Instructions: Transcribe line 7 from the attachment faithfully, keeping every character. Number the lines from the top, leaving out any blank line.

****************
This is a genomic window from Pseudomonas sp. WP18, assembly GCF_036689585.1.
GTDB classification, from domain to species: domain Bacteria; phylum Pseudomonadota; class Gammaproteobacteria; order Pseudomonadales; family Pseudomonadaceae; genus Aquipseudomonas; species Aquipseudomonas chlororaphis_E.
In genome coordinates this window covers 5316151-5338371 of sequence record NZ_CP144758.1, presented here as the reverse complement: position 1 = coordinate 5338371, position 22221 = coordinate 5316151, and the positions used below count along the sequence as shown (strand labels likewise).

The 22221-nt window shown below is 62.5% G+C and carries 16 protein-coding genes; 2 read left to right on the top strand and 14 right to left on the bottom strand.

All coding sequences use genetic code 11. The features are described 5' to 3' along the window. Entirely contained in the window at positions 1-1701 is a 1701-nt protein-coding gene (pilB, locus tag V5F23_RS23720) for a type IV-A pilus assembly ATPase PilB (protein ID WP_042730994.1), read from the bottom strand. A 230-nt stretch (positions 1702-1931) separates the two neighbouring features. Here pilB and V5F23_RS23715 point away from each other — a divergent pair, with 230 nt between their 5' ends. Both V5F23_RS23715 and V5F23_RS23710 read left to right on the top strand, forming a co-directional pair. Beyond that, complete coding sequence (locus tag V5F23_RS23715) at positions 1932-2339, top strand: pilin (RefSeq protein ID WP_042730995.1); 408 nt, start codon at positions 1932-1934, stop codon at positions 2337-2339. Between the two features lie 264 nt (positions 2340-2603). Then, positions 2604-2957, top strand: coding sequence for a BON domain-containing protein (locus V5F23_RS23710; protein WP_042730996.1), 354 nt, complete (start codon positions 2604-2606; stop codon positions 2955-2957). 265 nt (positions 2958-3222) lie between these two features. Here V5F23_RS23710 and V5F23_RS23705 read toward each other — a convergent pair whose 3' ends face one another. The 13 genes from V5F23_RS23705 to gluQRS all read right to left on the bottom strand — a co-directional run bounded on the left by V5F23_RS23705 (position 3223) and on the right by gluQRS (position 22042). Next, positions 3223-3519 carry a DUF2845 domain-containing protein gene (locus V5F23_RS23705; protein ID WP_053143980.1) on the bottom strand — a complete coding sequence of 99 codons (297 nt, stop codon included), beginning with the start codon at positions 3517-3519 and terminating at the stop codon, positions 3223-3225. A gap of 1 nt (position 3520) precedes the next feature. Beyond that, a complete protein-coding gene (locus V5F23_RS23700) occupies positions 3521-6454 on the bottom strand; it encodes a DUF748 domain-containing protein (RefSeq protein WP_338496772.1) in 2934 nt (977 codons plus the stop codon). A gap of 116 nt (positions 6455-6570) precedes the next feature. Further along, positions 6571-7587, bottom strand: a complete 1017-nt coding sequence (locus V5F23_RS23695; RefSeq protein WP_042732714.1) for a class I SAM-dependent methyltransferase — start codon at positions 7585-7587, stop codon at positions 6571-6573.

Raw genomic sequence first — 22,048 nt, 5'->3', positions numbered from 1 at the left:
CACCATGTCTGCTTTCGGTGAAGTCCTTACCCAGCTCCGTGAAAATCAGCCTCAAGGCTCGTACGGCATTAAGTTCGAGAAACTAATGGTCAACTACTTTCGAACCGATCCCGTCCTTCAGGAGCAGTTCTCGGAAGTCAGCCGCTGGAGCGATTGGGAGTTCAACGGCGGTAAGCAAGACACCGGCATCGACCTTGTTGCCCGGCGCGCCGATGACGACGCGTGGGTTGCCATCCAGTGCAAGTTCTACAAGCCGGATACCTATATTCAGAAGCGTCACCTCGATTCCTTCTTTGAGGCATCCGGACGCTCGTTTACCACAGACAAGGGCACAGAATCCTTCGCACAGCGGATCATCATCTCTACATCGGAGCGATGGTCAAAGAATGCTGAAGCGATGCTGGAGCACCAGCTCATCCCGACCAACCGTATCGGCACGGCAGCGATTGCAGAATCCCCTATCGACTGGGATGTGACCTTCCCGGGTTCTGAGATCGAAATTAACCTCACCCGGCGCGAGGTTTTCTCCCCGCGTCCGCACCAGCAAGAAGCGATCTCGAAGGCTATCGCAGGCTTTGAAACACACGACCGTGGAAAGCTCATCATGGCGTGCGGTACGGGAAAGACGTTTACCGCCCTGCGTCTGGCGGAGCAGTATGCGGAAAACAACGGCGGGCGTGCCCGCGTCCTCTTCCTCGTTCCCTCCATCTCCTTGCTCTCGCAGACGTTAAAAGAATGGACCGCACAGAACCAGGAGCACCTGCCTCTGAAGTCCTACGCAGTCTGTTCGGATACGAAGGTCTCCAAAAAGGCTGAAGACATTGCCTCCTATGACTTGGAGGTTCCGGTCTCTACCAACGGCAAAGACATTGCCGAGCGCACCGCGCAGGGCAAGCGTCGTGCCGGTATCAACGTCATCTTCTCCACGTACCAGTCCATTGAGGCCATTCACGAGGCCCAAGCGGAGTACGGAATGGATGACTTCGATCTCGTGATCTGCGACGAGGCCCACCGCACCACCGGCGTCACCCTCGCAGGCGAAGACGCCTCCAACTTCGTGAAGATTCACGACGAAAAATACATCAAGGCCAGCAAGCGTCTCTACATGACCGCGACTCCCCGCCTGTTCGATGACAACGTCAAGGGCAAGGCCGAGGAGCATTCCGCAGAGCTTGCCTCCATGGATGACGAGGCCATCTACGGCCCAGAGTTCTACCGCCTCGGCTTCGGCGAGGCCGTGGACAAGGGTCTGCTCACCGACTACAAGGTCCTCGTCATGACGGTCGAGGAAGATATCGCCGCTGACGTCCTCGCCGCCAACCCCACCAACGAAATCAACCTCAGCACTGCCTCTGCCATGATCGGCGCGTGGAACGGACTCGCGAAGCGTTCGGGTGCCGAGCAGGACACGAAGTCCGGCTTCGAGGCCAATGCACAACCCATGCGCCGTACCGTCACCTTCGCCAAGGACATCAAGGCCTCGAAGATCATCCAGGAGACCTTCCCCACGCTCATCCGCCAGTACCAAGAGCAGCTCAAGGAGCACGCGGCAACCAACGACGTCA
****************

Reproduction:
CACCATGTCTGCTTTCGGTGAAGTCCTTACCCAGCTCCGTGAAAATCAGCCTCAAGGCTCGTACGGCATTAAGTTCGAGAAACTAATGGTCAACTACTTTCGAACCGATCCCGTCCTTCAGGAGCAGTTCTCGGAAGTCAGCCGCTGGAGCGATTGGGAGTTCAACGGCGGTAAGCAAGACACCGGCATCGACCTTGTTGCCCGGCGCGCCGATGACGACGCGTGGGTTGCCATCCAGTGCAAGTTCTACAAGCCGGATACCTATATTCAGAAGCGTCACCTCGATTCCTTCTTTGAGGCATCCGGACGCTCGTTTACCACAGACAAGGGCACAGAATCCTTCGCACAGCGGATCATCATCTCTACATCGGAGCGATGGTCAAAGAATGCTGAAGCGATGCTGGAGCACCAGCTCATCCCGACCAACCGTATCGGCACGGCAGCGATTGCAGAATCCCCTATCGACTGGGATGTGACCTTCCCGGGTTCTGAGATCGAAATTAACCTCACCCGGCGCGAGGTTTTCTCCCCGCGTCCGCACCAGCAAGAAGCGATCTCGAAGGCTATCGCAGGCTTTGAAACACACGACCGTGGAAAGCTCATCATGGCGTGCGGTACGGGAAAGACGTTTACCGCCCTGCGTCTGGCGGAGCAGTATGCGGAAAACAACGGCGGGCGTGCCCGCGTCCTCTTCCTCGTTCCCTCCATCTCCTTGCTCTCGCAGACGTTAAAAGAATGGACCGCACAGAACCAGGAGCACCTGCCTCTGAAGTCCTACGCAGTCTGTTCGGATACGAAGGTCTCCAAAAAGGCTGAAGACATTGCCTCCTATGACTTGGAGGTTCCGGTCTCTACCAACGGCAAAGACATTGCCGAGCGCACCGCGCAGGGCAAGCGTCGTGCCGGTATCAACGTCATCTTCTCCACGTACCAGTCCATTGAGGCCATTCACGAGGCCCAAGCGGAGTACGGAATGGATGACTTCGATCTCGTGATCTGCGACGAGGCCCACCGCACCACCGGCGTCACCCTCGCAGGCGAAGACGCCTCCAACTTCGTGAAGATTCACGACGAAAAATACATCAAGGCCAGCAAGCGTCTCTACATGACCGCGACTCCCCGCCTGTTCGATGACAACGTCAAGGGCAAGGCCGAGGAGCATTCCGCAGAGCTTGCCTCCATGGATGACGAGGCCATCTACGGCCCAGAGTTCTACCGCCTCGGCTTCGGCGAGGCCGTGGACAAGGGTCTGCTCACCGACTACAAGGTCCTCGTCATGACGGTCGAGGAAGATATCGCCGCTGACGTCCTCGCCGCCAACCCCACCAACGAAATCAACCTCAGCACTGCCTCTGCCATGATCGGCGCGTGGAACGGACTCGCGAAGCGTTCGGGTGCCGAGCAGGACACGAAGTCCGGCTTCGAGGCCAATGCACAACCCATGCGCCGTACCGTCACCTTCGCCAAGGACATCAAGGCCTCGAAGATCATCCAGGAGACCTTCCCCACGCTCATCCGCCAGTACCAAGAGCAGCTCAAGGAGCACGCGGCAACCAACGACGTCA